Bosch says it has produced the first semiconductor wafers through its “fully automated” fabrication process at its facility in Dresden, Germany.
The industrial giant describes it as “a milestone on the path to the chip factory of the future”.
Bosch says this is a key step toward the start of production operations at the factory, which is scheduled for late 2021.
Manufacturing of automotive microchips will be a primary focus when the fully digital and highly connected semiconductor plant is up and running.
Harald Kroeger, member of the board of management of Robert Bosch, says: “Chips for tomorrow’s mobility solutions and greater safety on our roads will soon be produced in Dresden. We plan to open our chip factory of the future before the year is out.”
The company already operates a semiconductor fab in Reutlingen near Stuttgart. The new wafer fab in Dresden is Bosch’s response to the surging number of areas of application for semiconductors, as well as a renewed demonstration of its commitment to Germany as a high-tech location.
Bosch is investing around one billion euros in the high-tech manufacturing facility, which will be one of the most advanced wafer fabs in the world. Funding for the new building is being provided by the federal German government, and more specifically the Federal Ministry for Economic Affairs and Energy.
Bosch plans to officially open its wafer fab in June 2021.
Prototype manufacturing already under way
In January 2021, Bosch began putting its first wafers through the fabrication process in Dresden. From these, the company will make power semiconductors for use in applications such as DC-DC converters in electric and hybrid vehicles.
In the six weeks it takes to produce the wafers, they undergo some 250 individual fabrication steps – all of which are fully automated. In the process, minute structures with dimensions measuring fractions of a micrometer are deposited on the wafers.
These microchip prototypes can now be installed and tested in electronic components for the first time. In March, Bosch will start the first production runs of highly complex integrated circuits.
To make the wafers into the finished semiconductor chips, they undergo some 700 processing steps, which take more than ten weeks to complete.
The technology in focus at Bosch’s new Dresden facility is 300-millimeter fabrication, in which a single wafer can accommodate 31,000 individual chips.
Compared with conventional 150- and 200-millimeter wafers, this technology offers the company greater economies of scale and boosts its competitiveness in semiconductor production.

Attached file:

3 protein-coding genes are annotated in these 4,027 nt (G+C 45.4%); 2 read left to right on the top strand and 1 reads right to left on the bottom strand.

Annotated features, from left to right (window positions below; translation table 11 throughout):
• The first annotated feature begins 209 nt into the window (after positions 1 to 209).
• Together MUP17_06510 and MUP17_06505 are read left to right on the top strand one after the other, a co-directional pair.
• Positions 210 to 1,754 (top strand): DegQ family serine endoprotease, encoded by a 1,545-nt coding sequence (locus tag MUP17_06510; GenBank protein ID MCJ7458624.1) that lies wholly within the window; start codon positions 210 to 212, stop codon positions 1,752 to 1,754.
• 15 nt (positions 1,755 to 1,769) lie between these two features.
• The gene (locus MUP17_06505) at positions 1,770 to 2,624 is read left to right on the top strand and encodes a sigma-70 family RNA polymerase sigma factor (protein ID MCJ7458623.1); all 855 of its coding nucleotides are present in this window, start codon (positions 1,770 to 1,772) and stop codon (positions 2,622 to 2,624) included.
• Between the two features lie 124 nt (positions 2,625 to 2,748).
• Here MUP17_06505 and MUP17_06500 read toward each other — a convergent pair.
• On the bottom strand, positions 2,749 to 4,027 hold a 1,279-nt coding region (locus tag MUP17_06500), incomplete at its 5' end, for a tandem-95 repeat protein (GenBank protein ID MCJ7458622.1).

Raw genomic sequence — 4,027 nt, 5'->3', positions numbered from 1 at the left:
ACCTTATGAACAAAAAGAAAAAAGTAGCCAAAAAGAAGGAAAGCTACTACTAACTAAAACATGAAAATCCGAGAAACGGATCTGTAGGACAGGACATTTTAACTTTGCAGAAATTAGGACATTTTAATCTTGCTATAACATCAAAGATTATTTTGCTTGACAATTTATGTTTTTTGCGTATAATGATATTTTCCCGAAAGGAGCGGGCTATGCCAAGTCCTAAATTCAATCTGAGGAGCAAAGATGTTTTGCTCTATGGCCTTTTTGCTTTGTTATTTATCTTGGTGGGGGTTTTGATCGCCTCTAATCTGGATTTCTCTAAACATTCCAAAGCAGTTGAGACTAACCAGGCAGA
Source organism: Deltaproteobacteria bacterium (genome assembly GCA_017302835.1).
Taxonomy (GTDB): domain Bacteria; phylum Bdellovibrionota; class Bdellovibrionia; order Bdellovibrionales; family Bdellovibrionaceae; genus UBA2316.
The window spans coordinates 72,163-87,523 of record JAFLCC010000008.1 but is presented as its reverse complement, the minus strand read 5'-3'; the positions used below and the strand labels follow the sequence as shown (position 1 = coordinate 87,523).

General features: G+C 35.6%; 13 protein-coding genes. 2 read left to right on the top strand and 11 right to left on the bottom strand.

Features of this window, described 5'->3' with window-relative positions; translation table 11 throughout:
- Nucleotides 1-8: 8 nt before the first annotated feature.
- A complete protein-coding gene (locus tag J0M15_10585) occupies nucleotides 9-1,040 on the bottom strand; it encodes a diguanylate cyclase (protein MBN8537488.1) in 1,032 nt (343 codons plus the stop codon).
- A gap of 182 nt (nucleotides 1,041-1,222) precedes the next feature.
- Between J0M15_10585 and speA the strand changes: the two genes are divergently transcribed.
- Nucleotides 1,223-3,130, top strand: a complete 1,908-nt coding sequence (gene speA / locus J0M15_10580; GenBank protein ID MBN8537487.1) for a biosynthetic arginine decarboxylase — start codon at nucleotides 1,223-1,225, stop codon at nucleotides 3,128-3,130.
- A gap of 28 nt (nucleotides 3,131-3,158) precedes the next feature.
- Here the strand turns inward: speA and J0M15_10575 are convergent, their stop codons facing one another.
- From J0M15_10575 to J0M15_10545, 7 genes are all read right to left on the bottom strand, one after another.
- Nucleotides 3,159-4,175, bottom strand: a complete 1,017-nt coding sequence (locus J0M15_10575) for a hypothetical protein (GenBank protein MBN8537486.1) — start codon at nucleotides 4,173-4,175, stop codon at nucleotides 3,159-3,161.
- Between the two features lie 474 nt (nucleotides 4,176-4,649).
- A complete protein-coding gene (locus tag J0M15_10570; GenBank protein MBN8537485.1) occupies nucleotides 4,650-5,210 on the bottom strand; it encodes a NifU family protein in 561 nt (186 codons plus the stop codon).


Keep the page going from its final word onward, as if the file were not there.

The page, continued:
Moreover, fully automated production and real-time data exchange between the machines will make chip manufacturing in Dresden exceptionally efficient.
Kroeger says: “Our new wafer fab sets standards in automation, digitalization, and connectivity.”
Construction of the facility began in June 2018 on a plot of land measuring some 100,000 square meters, or roughly 14 soccer fields.
It is located in Silicon Saxony, Dresden’s answer to Silicon Valley. In late 2019, the outer shell of the high-tech factory was completed, providing 72,000 square meters of floor space. Work then began on the interior and the first production machinery was installed in the clean room.
In November 2020, initial parts of this highly sophisticated fabrication technology completed a brief automated manufacturing cycle for the first time. The final construction phase will see up to 700 people working in the Dresden fab to control and monitor production and maintain the machinery.
From wafer to chip
Semiconductors are finding their way into more and more applications, including in the internet of things and for mobility of the future. The semiconductor fabrication process begins with round discs of silicon known as wafers.
At the Bosch fab in Dresden, these wafers have a diameter of 300 millimeters and, at just 60 micrometers thick, will be thinner than a human hair.
To produce the coveted semiconductor chips, the untreated – or “bare” – wafers are then processed for several weeks. As the application-specific integrated circuits (ASICs) in vehicles, for instance, these semiconductors act as the vehicle’s brains.
They process the information from sensors and trigger further actions, such as sending a lightning-fast message to the airbag to tell it to deploy.
Although the silicon chips measure just a few square millimeters, they contain complex circuits, sometimes featuring several millions of individual electronic functions.